Gamification vs. Playing
Of course, where there are games, there is play. Like with gaming, play is different than gamification. Play is a broad, loose term that often implies more freedom in actions. It can incorporate improvisation behaviors and meanings, and lack the structure generally associated with video, card, or board games.
In contrast, gamification is not improvisatory. The gamified task is planned and often has a controlled design, in order to most effectively use the game design elements to motivate and reward behaviors.
Working for “Free”
We know that the elements used in gamification are highly motivating and rewarding, because it is predominantly those elements that make video games so compelling.
To say that another way, the gamifying elements make us do work willingly and for free. After all, when we partake in a game, it is because we have, among other things:
- Agreed to the rules of the game
- Agreed to complete a difficult and arbitrary task
- Agreed to the reward system in place within the game
We usually turn off a game when we no longer agree to one of those miniature ontracts. For instance, we might feel the game has broken its own rules and is no longer fair, no longer like what the game is asking us to do, or – perhaps more relevant to gamification – the rewards are not motivating enough for us.*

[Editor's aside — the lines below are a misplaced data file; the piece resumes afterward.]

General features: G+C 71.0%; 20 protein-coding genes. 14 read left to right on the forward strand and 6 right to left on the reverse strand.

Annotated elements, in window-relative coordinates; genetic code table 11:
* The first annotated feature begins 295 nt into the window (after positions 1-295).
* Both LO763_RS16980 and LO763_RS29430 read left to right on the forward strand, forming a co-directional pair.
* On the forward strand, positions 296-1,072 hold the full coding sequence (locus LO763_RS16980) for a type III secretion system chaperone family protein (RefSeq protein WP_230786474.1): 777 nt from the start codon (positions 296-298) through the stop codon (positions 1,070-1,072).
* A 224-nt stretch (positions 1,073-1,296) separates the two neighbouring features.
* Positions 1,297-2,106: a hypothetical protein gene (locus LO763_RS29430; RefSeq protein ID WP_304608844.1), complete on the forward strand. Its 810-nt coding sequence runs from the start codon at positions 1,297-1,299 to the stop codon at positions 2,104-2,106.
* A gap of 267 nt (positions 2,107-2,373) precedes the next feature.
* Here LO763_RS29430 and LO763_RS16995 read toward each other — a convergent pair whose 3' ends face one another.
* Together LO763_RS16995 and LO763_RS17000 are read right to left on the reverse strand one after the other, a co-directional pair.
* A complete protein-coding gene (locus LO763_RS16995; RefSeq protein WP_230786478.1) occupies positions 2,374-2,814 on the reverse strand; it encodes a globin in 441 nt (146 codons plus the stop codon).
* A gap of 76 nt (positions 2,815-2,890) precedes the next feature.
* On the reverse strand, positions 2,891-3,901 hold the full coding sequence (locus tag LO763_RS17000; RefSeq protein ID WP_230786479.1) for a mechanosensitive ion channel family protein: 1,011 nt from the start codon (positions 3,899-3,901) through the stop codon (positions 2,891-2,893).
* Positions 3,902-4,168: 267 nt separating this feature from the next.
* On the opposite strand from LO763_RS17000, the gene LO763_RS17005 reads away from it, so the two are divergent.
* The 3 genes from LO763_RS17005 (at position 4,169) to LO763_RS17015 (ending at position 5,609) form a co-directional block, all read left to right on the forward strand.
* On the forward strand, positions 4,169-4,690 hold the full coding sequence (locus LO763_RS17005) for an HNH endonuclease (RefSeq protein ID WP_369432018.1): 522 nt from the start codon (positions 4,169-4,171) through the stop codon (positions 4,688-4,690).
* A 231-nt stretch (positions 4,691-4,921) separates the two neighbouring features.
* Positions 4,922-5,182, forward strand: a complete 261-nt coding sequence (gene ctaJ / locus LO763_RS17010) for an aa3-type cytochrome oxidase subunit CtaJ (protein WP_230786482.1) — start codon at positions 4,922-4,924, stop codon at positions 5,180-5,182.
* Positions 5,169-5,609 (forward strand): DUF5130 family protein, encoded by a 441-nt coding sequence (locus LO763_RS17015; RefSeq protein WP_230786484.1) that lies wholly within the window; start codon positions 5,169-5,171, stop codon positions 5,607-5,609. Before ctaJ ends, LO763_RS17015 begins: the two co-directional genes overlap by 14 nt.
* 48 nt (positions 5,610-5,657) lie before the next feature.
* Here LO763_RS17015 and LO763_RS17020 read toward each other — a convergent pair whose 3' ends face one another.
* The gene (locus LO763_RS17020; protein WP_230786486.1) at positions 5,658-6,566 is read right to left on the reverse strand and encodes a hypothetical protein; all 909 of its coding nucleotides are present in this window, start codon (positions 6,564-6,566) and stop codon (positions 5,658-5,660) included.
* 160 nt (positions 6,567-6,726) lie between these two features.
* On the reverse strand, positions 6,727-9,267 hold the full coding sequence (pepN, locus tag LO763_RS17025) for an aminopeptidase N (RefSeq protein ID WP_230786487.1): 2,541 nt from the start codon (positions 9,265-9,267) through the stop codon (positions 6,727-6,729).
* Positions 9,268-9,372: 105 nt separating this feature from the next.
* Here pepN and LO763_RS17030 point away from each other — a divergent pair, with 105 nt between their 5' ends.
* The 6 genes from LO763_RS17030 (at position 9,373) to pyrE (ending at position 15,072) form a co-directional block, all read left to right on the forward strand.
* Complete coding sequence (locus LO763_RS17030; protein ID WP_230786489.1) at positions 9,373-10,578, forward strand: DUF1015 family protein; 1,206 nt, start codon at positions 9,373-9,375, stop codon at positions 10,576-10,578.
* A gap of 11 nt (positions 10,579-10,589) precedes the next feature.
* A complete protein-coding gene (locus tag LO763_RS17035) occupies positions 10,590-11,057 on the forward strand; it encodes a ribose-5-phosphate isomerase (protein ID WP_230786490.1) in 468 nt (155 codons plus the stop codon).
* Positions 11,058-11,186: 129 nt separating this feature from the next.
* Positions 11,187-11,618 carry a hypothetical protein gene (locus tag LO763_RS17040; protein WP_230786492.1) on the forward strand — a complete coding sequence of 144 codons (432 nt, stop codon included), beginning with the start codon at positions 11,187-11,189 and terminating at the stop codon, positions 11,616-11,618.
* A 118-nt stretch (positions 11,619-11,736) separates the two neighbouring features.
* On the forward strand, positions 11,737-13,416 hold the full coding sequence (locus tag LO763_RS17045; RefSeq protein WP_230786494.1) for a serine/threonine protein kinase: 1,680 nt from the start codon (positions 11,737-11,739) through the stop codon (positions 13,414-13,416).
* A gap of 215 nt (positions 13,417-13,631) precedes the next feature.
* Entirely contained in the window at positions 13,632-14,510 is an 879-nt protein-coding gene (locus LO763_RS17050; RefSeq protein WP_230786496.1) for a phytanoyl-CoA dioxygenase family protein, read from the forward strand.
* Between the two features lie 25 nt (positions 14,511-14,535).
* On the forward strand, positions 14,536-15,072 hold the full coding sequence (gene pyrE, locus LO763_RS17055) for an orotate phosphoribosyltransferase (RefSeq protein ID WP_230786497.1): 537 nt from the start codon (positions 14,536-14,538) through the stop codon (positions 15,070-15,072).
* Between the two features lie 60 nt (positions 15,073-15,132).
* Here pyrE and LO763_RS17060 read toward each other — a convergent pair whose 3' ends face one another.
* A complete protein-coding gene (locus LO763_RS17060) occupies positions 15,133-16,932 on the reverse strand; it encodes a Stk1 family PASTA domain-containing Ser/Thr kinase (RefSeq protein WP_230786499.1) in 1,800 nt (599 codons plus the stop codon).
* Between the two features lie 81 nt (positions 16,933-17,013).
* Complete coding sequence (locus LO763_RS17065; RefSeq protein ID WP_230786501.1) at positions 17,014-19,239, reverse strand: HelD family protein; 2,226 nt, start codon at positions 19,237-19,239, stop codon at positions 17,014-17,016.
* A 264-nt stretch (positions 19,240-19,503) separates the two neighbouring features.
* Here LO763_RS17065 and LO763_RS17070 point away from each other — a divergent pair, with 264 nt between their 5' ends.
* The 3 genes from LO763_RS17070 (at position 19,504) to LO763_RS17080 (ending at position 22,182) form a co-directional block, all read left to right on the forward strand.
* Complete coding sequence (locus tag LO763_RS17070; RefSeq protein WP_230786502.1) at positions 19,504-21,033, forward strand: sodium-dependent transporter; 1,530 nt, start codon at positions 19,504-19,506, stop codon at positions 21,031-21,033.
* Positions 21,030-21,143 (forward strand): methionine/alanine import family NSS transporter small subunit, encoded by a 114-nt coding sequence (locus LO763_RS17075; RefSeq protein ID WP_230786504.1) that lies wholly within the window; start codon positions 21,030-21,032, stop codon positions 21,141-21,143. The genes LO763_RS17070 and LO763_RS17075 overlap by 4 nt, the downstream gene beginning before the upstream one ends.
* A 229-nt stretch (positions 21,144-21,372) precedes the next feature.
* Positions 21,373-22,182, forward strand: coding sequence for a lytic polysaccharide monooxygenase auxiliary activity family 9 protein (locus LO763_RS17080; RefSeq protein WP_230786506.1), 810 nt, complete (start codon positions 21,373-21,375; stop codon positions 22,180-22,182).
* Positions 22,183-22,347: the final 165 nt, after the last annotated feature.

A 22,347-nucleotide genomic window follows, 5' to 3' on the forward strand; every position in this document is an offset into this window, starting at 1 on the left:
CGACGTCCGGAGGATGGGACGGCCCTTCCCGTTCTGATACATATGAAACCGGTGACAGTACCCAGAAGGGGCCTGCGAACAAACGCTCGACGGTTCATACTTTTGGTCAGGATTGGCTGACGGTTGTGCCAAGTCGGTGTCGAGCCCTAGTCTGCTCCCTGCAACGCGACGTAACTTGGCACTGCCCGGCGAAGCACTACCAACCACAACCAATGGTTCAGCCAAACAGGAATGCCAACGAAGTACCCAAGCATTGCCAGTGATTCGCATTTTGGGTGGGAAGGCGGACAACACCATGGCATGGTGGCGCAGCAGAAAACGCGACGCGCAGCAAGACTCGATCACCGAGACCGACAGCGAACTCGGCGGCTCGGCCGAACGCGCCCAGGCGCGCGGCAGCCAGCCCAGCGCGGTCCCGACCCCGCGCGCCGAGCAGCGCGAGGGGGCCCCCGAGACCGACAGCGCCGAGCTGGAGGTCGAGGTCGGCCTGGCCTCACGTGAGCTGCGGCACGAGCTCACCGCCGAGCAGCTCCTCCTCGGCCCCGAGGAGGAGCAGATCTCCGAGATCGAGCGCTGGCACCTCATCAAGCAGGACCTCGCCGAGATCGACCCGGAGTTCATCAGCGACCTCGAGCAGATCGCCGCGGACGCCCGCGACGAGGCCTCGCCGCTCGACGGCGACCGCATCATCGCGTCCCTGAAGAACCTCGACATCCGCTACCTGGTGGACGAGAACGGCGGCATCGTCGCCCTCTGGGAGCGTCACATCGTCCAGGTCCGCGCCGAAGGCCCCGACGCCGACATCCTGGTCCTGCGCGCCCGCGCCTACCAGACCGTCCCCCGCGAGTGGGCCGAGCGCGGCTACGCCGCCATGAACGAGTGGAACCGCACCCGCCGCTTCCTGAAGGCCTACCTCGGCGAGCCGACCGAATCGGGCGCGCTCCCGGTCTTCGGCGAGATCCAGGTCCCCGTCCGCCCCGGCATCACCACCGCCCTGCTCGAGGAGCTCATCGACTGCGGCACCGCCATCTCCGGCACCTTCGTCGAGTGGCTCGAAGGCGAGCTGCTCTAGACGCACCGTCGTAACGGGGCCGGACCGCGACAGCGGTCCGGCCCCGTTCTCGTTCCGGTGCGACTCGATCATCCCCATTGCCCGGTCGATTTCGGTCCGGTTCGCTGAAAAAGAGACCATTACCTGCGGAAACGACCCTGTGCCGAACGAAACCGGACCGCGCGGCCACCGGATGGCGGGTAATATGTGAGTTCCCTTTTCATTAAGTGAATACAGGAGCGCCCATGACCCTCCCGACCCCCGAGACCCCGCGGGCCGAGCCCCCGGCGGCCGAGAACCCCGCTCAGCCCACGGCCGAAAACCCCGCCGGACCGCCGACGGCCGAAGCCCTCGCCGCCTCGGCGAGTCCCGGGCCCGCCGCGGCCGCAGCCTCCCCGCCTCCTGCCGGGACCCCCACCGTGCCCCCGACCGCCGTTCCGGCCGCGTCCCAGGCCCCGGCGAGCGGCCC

The individualization of motivating factors is important. Just like how every task can’t have the same type of motivation or reward attached to it, different people are motivated by different rewards, and so that must be taken into account for optimal gamification success, as well.
This article has already gotten pretty long, and we still have quite a bit to cover! So, now that we’ve established what gamification is and some basic rules for it to be successful, I’ll pose a few questions to you to think about before part two comes around:
Do you think all tasks can be gamified? What are some potential hazards of gamifying behaviors or tasks? Do you think that gamification is a worthwhile endeavor, or does it provide too much of a “crutch” when completing tasks? Let me know in the comments!
Thanks for stopping by, and I’ll see you soon!
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Deterding, S. (2012). Gamification: Designing for motivation. Forum: Social Mediator, July-August, 14-17.
Deterding, S., Dixon, D., Khaled, R., & Nacke, L. (2011). From game design elements to gamefulness: Defining “gamification.” MindTrek, Sept. 28-30.
Hamari, J., Koivisto, J., & Sarsa, H. (2014).Does gamification work? – A literature review of empirical studies on gamification. 47th Hawaii International Conference on System Science This slideshow could not be started. Try refreshing the page or viewing it in another browser. Huotari, K., & Hamari, J. (2012). Defining gamification – A service marketing perspective. MindTrek 2012, October 3-5, 17-22. Nicholson, S. (2012). A user-centered theoretical framework for meaningful gamification. Paper presented at Games+Learning+Society 8.0, Madison, WI.
This slideshow could not be started. Try refreshing the page or viewing it in another browser.
Huotari, K., & Hamari, J. (2012). Defining gamification – A service marketing perspective. MindTrek 2012, October 3-5, 17-22.
Nicholson, S. (2012). A user-centered theoretical framework for meaningful gamification. Paper presented at Games+Learning+Society 8.0, Madison, WI.